Can natural gas be an alternative to coal ?
I read in The Daily Green an article on how natural gas could be a solution to environmental and energy issues in the United States as it emits half the carbon dioxide of coal and roughly 25 percent less than oil.
Another advantage of this fossil fuel is that there are ample reserves in America : 6.73 trillion cubic meters of proved reserves according to the BP Statistical review 2009.
With around 60 years of reserves at current rates of production I believe natural gas can be a sound temporary alternative to coal while renewables and efficiency solutions develop.
Here are some extracts of the original article :
John Podesta, head of the Anti-Heritage Foundation, also known as the Center for American Progress, had many nice things to say about natural gas at Harry Reid’s energy bash in Las Vegas the other day.
So did Harry Reid himself, who announced that he’s now a congregant at T. Boone Pickens’ church of natural gas.
Even Al Gore, the scourge of all things carbon, allowed that natural gas is welcome in his world.
Meanwhile, there’s an affray brewing among the the fossil fuel band of brothers. The gas guys are differentiating themselves in the market. They’re taking out ads that, in so many words, say that coal is an environmental problem. Oil is a geopolitical problem. Gas helps solve both. It’s clean and 100 percent American. So there.
What gives? A basic rule of politics is that there are no permanent friends, only permanent interests. The gas game has shifted in the past few years. That has changed the politics of energy. Gas is no longer the polite little brother of oil and coal. Now, the gas industry has something to gain by giving oil and coal the raspberry. Enviros and their political allies have perked up with interest. That might help shift the energy debate in a positive direction.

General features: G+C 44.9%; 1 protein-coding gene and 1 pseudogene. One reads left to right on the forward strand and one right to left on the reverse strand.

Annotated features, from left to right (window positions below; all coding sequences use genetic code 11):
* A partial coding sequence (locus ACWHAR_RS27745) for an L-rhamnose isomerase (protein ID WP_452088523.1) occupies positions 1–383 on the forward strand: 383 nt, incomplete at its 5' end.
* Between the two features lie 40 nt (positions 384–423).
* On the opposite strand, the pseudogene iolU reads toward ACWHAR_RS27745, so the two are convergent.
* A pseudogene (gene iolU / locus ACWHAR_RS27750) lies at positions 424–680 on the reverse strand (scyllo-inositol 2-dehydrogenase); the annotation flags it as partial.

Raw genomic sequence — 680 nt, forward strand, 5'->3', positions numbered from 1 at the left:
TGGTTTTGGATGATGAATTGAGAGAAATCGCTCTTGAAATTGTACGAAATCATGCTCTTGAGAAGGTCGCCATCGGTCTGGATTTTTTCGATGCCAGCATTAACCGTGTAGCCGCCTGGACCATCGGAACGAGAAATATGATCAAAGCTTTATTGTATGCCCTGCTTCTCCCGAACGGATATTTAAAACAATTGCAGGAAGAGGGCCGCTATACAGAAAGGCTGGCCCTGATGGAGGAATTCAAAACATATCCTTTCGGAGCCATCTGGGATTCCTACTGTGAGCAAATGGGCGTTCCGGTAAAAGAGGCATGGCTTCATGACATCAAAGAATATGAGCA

(…) Podesta said that shale gas is a potential game-changer. In a paper released in time for the energy summit, he and former Colorado Senator Tim Wirth pointed out that gas could serve as a backup power source that would give utilities a deeper comfort level with integrating lots more intermittent wind and solar energy into their systems.
A little-known fact that the paper included is that a significant amount of the gas-fired electricity generating capacity in the U.S. sits idle much of the time for cost reasons. To cut greenhouse gas emissions without investing a lot in new power plants, Podesta/Wirth wrote, back down coal and fire up the underutilized gas plants.
To make it work, the paper suggests, use carbon prices to push gas ahead of coal in the order of “dispatch,” utility-speak for determining which plants will be used at any given time to meet load.
Like any other energy resource, however, gas is not free of issues. Producing deep shale gas requires “hydro-fracking” — sending lots of chemicals down the borehole to loosen up the formation and persuade the gas molecules to head for the surface.
(…) Advice from this corner is to make haste slowly. The promise of gas is real, but Harry Reid’s epiphany notwithstanding, there are no miracle prescriptions for shifting America’s energy economy to one with more security and less carbon. Diversification is critical. We need many baskets to hold our energy eggs, not just a few.